Business plans for funding are over-rated

Continuing from yesterday (Guessing the market: targeting for your business plan), now is when people are going to get mad at me. The size and spending of your market doesn’t matter unless it is highly specialized. Here are some examples that require targeted data:

  • Product: Flight suits for female pilots. The number of women holding private pilot’s licenses is important.
  • Product: Clothes for girls aged 7-14 who have Downs Syndrome (ditto special populations such as little people etc).

I know at least half of you think I’m wrong but projections mean nothing. Being able to define the size of a market doesn’t mean you’re going to get any of that pie. Clothes aren’t cars, TVs or houses. Sure, it’s possible to calculate a range of possible sales of technology items or durable goods but it’s impossible to know how many high school girls will buy a short red knit skirt. Companies who can forecast this sort of thing are those who have a track record -which is where their projections come from plus or minus whatever other trend is going on in the market that they happen to know about because they have experience and established relationships. If you don’t have these things, you’re flying blind. Welcome to my world.

That doesn’t mean you shouldn’t do this, not at all. My worry is that too many focus on meaningless numbers over which they have no control versus that which they do. Most of the time, market size doesn’t matter. What they spend doesn’t matter either. You may as well crib data from anyone else putting together a business plan because you don’t know how much of that market you’re going to get until people see what you have and have to have it.

[I wrote a whole series analyzing the typical business plan that crosses my screen on any given day (links at close, be sure to read comments). You can crib numbers from that.]

One element of business plans given short thrift in business plans is competitive analysis. DEs typically list flagship brands as their “competitors” (one can only wish) and write of them in less than flattering terms. Those brands got there by doing something right. You need to figure out what that was. You need to analyze where their product offerings level off; that is an opportunity. If all you can say is that you will suck less or your competitive advantage is that you’re not them, nothing more need be said. The market is sufficiently large enough for anyone who has a firm grip on core competencies.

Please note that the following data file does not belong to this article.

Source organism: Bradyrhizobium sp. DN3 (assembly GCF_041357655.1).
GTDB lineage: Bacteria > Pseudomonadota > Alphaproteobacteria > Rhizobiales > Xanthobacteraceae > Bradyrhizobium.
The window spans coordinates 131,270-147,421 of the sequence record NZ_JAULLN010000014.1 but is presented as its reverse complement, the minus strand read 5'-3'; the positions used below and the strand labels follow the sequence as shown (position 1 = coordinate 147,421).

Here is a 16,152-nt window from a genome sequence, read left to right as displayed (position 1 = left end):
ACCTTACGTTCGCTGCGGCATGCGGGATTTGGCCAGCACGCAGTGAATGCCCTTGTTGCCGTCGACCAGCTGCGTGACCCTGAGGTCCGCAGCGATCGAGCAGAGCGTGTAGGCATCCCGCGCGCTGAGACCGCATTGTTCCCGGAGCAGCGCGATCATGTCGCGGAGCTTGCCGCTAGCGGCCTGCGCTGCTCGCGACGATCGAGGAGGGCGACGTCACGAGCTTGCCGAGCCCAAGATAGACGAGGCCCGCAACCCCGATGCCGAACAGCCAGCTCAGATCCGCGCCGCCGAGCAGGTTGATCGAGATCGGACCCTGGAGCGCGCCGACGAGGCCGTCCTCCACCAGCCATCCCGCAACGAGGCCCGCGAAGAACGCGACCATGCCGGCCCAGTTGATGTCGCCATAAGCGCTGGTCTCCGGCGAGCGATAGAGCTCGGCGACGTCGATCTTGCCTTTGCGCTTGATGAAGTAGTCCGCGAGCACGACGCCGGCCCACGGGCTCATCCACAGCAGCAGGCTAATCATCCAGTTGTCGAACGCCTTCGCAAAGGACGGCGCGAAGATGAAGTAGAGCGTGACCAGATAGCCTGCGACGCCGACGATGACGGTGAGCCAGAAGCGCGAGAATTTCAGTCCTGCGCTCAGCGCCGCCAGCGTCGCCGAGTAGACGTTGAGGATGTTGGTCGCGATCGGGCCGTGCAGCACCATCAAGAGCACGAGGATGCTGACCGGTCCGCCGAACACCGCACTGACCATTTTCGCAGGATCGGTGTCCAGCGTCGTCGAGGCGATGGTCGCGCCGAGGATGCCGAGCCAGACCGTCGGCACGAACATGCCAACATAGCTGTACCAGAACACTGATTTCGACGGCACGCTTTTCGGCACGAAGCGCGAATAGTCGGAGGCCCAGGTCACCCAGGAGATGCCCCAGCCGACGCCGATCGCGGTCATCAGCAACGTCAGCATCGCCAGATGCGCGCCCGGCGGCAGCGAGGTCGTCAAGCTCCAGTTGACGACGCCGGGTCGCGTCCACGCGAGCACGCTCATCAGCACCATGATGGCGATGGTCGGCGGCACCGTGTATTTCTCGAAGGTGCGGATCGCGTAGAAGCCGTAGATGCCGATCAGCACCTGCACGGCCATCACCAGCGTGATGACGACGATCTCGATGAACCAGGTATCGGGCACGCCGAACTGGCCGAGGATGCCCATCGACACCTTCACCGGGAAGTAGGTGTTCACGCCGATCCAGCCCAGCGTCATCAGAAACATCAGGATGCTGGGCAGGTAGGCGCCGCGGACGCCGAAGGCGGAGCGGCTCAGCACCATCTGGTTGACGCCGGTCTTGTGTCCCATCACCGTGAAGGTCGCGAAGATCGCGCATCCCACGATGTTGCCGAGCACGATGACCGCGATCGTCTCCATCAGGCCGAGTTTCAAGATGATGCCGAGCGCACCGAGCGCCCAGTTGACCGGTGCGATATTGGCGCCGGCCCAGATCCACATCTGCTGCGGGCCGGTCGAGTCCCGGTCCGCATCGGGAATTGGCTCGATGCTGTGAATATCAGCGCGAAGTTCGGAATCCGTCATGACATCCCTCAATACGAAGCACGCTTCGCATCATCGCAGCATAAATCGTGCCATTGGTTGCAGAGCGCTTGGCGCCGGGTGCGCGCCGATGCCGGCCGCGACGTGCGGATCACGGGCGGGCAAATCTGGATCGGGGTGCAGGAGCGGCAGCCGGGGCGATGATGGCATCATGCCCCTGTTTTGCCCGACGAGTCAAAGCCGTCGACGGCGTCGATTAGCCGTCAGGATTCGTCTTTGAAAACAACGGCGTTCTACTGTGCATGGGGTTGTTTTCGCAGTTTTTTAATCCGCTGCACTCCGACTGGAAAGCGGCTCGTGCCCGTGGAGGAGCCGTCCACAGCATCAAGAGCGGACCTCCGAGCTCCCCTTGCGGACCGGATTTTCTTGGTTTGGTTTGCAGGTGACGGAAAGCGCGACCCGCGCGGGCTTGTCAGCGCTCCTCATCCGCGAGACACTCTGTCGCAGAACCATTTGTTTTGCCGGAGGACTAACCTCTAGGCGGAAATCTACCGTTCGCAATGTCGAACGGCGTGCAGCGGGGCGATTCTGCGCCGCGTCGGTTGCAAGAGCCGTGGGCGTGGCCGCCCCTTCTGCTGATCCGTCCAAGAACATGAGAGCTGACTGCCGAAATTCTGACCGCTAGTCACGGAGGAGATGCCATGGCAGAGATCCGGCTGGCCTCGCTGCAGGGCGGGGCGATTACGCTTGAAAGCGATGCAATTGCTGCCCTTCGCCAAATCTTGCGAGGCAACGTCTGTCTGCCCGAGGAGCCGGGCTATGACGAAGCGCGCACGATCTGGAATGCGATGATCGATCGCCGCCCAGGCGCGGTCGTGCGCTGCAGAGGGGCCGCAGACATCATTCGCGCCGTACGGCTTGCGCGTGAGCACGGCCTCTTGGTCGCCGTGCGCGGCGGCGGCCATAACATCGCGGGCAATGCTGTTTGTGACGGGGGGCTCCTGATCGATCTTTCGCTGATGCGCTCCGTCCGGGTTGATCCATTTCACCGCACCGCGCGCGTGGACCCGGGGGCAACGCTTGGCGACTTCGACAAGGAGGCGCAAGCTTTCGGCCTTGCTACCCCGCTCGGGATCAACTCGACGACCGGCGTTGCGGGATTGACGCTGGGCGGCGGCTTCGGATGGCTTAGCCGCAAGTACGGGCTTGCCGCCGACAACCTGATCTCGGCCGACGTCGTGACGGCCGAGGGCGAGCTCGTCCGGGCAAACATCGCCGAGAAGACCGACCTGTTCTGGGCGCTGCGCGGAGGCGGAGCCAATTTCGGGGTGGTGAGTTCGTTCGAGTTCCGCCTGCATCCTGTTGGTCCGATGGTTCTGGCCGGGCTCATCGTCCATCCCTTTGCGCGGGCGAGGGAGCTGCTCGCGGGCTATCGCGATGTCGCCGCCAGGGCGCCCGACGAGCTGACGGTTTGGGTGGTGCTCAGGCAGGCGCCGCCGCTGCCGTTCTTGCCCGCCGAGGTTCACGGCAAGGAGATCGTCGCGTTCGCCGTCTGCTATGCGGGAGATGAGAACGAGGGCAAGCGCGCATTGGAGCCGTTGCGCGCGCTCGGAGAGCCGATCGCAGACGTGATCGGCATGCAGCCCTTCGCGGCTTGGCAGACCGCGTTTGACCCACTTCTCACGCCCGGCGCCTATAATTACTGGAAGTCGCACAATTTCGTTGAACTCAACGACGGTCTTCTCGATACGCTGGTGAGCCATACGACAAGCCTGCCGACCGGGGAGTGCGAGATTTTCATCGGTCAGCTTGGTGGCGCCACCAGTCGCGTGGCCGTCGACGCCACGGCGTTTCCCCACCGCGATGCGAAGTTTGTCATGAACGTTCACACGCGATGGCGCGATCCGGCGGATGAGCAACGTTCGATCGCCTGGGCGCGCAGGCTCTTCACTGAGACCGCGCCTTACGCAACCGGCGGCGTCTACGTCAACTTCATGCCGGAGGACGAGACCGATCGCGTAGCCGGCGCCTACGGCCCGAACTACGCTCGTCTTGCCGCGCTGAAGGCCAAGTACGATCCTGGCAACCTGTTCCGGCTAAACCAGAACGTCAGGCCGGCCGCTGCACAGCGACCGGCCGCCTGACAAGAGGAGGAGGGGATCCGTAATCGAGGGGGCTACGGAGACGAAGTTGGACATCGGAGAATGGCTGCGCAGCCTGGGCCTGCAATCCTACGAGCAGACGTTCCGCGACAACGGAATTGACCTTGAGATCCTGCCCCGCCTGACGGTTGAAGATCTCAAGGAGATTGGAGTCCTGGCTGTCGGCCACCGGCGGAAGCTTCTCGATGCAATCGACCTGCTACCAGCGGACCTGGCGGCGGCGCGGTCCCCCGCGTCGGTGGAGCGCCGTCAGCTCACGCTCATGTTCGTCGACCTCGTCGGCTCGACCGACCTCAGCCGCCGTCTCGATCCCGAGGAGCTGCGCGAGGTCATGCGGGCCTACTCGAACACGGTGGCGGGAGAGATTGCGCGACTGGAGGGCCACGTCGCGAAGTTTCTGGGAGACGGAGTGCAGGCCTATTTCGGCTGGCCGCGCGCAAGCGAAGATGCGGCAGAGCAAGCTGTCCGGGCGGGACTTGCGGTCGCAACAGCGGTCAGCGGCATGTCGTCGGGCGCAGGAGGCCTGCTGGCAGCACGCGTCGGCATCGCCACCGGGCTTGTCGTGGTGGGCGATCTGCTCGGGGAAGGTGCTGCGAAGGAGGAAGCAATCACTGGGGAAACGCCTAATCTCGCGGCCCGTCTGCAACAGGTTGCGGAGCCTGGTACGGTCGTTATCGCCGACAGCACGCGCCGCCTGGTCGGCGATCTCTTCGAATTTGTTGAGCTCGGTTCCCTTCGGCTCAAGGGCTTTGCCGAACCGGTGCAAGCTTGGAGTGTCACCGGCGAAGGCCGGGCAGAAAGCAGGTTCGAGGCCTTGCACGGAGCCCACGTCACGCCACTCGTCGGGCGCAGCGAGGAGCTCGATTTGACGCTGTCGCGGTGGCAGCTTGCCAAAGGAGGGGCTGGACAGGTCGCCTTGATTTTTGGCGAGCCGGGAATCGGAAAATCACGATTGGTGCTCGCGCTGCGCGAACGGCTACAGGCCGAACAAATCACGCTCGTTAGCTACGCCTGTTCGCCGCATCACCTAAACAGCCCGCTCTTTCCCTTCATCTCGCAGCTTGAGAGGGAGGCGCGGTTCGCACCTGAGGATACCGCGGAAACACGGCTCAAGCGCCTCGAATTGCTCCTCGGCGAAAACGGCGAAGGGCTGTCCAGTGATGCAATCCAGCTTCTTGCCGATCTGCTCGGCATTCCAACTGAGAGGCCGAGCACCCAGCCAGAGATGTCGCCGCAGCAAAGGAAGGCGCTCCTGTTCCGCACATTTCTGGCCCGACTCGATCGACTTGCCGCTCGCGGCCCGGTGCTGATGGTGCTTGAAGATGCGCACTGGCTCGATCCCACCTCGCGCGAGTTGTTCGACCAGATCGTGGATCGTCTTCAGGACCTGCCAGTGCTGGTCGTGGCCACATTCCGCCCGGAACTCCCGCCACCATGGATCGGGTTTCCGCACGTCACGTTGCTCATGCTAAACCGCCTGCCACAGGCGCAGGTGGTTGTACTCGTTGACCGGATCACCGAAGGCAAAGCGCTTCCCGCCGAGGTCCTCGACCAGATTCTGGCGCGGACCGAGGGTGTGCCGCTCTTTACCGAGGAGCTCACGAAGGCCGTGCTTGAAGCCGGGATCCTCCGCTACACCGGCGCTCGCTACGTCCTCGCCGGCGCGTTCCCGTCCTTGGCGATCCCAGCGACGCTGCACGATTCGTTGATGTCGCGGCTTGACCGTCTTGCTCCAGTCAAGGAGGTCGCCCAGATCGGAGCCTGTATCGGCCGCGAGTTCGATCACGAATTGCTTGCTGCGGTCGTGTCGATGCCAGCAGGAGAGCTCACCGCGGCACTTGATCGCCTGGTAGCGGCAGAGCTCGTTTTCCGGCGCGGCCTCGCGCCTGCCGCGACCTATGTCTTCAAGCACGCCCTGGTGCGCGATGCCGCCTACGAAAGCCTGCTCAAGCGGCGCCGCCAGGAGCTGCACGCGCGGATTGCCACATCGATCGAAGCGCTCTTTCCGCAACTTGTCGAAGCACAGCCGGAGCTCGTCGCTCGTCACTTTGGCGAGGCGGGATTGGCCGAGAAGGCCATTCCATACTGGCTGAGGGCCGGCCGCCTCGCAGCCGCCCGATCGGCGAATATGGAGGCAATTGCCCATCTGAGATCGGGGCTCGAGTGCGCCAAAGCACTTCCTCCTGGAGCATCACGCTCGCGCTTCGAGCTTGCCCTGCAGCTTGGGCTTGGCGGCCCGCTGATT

This is the core of your operation (more):

  • Only produce what you sell.
  • Only buy what you really need.
  • Collect the money when you ship
  • Ship on time.

But really, let’s return to the whole premise of a business plan which is to solicit funding. Funding raises the issue of what you’re going to spend it on. Any colleague I’ve ever spoken to says the same thing I do; most DEs spend money on the wrong things, their priorities are out of whack. Says Deborah Goodwin, GIDC Director:

Too many of my designers focus on their “branding” efforts rather than their product, and also seem to overlook a key to success – SALES. You need sales to drive your business. You need cash flow to finance your operations. Try to decide how and where you are going to sell your product before you spend a cent on samples, press packs, labels, shows, etc. Focus on your product development. I can’t tell you how many come to me with something they want to make, but they haven’t even sourced the fabric. Who do you expect to do that for you? You don’t need to worry about spending on trade shows before you’ve made a sample.

If the issue is funding, then talk about funding. How do you get money? That really isn’t as difficult to get if you have demonstrables, namely prototypes. If you’re doing things right, you don’t need to borrow money to start a clothing line. If you need money to pay for a product run of orders you got (most DEs go broke by push manufacturing), funding is accessible either through factoring or purchase order financing from the traditional bank. In my experience though, you’re just as likely to get money from someone you know (2/3rds do). Of course they won’t offer right away, they have money to lend because they haven’t loaned willy-nilly to anyone with a hankering to start a business. They’ll hang back for awhile to observe you in action. You’d be surprised how many people you know will come through if you have a fistful of orders. That is a huge difference from lending you a wad of cash based on your “branding” objectives.

Below is a long list of posts to read. If you’re serious about your venture and think that financing is the only way to make this happen for you, these will help tremendously. I recommend reading the comments; lenders, investors and other consultants have left worthwhile remarks.

Overwhelmed? What to do when you don’t know what to do
Why you should start your own sewing factory
Value Circularity: cotton, colanders & the specialty store market
Don’t borrow money to start a clothing line
How to find investors for a clothing line pt.1
Investing in a clothing line
Investing in a clothing line 2
Financing fashion: 10 mistakes designers make
Why contractors won’t partner with you
Factoring invoices: Financing a fashion line
ADHD dump: factoring
ADHD dump: factoring 2
Designer’s guide to a business plan
Analyzing business plans pt.1
Analyzing business plans pt.2
Analyzing business plans pt.3
Analyzing business plans pt.4
Analyzing business plans pt.5
Analyzing business plans pt.6

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  1. Melody says:

    Kathleen, thank you so much for all the wonderful information you make available here. I think I won’t find anything new and then you go and put up a wealth of information that is super important. Thanks again.

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